Web sites facilitate note-sharing
By Kate Farley, The Dartmouth Senior Staff
Published on Friday, April 3, 2009
Note-sharing web sites, which allow students to exchange class notes and other related materials online, are growing in popularity at universities nationwide, but few Dartmouth students appear to be active users.
Most of the more popular sites -- including GradeGuru, StudyBlue and UniversityJunction -- are free for users with university-affiliated e-mail addresses. Both GradeGuru and StudyBlue pay students for uploading notes.
"One of our goals is to promote an open academic community for undergraduates," Liz Mitchell, communications director for UniversityJunction, said in an interview with The Dartmouth.
Many students from other Ivy League schools are registered with the note-sharing sites. Over 380 Brown University-affiliated users, most of whom are freshmen, are registered on StudyBlue, according to The Brown Daily Herald.
University of Pennsylvania and Yale University students are the second- and fifth-most prolific contributors, respectively, to GradeGuru.
Six StudyBlue accounts are registered to users with Dartmouth e-mail addresses. No documents on GradeGuru are posted by Dartmouth-affiliated users.
Rohan Chaudhary '12 said he registered with StudyBlue, but did not find the site to be useful largely because there are few Dartmouth resources posted and contributing his own material required too much time.
"It's kind of an extraneous thing to work on, in addition to everything else going on in life," he said in an e-mail.
A significant majority of students interviewed by The Dartmouth said they were not familiar with the note-sharing sites, but said that they would be unlikely to use such resources, citing the material's unverified nature and uncertain origin.
"I wouldn't trust some random person's notes," Kat Stillman '10 said.
Other students said they doubted they could fully understand someone else's notes.
"Everyone has their own kind of note-taking shorthand," Katie Edkins '12 said.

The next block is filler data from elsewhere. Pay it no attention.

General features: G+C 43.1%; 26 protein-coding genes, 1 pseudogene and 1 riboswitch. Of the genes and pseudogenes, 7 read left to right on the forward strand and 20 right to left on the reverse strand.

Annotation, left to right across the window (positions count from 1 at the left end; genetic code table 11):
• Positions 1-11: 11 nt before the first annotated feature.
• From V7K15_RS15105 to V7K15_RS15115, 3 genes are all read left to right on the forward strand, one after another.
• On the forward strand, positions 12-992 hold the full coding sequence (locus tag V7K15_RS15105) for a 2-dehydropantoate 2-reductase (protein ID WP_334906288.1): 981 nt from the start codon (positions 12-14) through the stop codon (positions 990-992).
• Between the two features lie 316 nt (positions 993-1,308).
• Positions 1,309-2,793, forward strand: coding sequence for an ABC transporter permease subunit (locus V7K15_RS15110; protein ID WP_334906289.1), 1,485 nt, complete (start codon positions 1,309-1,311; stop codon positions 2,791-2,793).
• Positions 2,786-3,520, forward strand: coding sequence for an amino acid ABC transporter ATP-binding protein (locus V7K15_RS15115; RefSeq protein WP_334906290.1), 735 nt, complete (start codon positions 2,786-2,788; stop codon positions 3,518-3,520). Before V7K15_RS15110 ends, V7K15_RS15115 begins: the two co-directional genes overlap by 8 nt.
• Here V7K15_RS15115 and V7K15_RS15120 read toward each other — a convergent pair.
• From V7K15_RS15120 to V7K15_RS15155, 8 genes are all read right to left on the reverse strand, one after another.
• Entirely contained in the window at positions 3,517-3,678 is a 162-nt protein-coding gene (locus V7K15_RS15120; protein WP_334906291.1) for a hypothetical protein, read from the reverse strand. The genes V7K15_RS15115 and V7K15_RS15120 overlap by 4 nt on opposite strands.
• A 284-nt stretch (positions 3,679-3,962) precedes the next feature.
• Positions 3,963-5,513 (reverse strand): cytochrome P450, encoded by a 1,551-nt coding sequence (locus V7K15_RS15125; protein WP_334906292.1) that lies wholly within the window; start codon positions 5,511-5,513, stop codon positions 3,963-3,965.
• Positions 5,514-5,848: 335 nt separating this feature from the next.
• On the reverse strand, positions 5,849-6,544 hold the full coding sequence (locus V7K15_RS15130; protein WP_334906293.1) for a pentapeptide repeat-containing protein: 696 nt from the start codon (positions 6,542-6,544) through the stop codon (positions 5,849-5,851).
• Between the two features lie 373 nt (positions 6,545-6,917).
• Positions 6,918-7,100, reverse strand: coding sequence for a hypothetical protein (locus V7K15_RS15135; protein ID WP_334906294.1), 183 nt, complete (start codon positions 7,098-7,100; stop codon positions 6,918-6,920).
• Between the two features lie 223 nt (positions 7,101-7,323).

Stillman also said she thought such sites could be open to sabotage.
"What if someone maliciously posted fake notes, like for a really competitive class?" she said. "I'd rather just get them from a friend if I miss a class."
Mitchell said UniversityJunction attempts to ensure that posted material is reliable through user feedback.
"We have a flagging system that is user-based, so people can report material that shouldn't be posted," Mitchell said, adding that the site bans users who repeatedly post copyrighted or inappropriate material.
UniversityJunction, StudyBlue and GradeGuru all stipulate that posting copyrighted material violates the sites' terms of service.
UniversityJunction's guidelines also remind students not to violate their colleges' or universities' code of ethics.
The College's academic honor principle does not specifically address students' sharing notes or study material. Student members of the Committee on Standards declined to give their opinions as to whether the use of these sites would violate the honor principle. Representatives from the Undergraduate Office of Judicial Affairs could not be reached for comment by press time.
Several professors said they were not familiar with note-sharing sites, but would likely not have a problem with their students using such resources.
"I put all my lectures up on Blackboard," government professor Linda Fowler said. "When I assign students blue book exams and papers, all the notes in the world aren't going to help them if they don't understand the material."
Fowler added that, in her experience, students who attend class and participate in discussion receive better grades than students who do not.
Biology professor Matthew Ayres said he does not object to his students sharing notes online.
"I can say that anything that helps them to learn the material that we're trying to [teach] more efficiently is a good thing," he said.
Representatives from StudyBlue and GradeGuru could not be reached for comment by press time.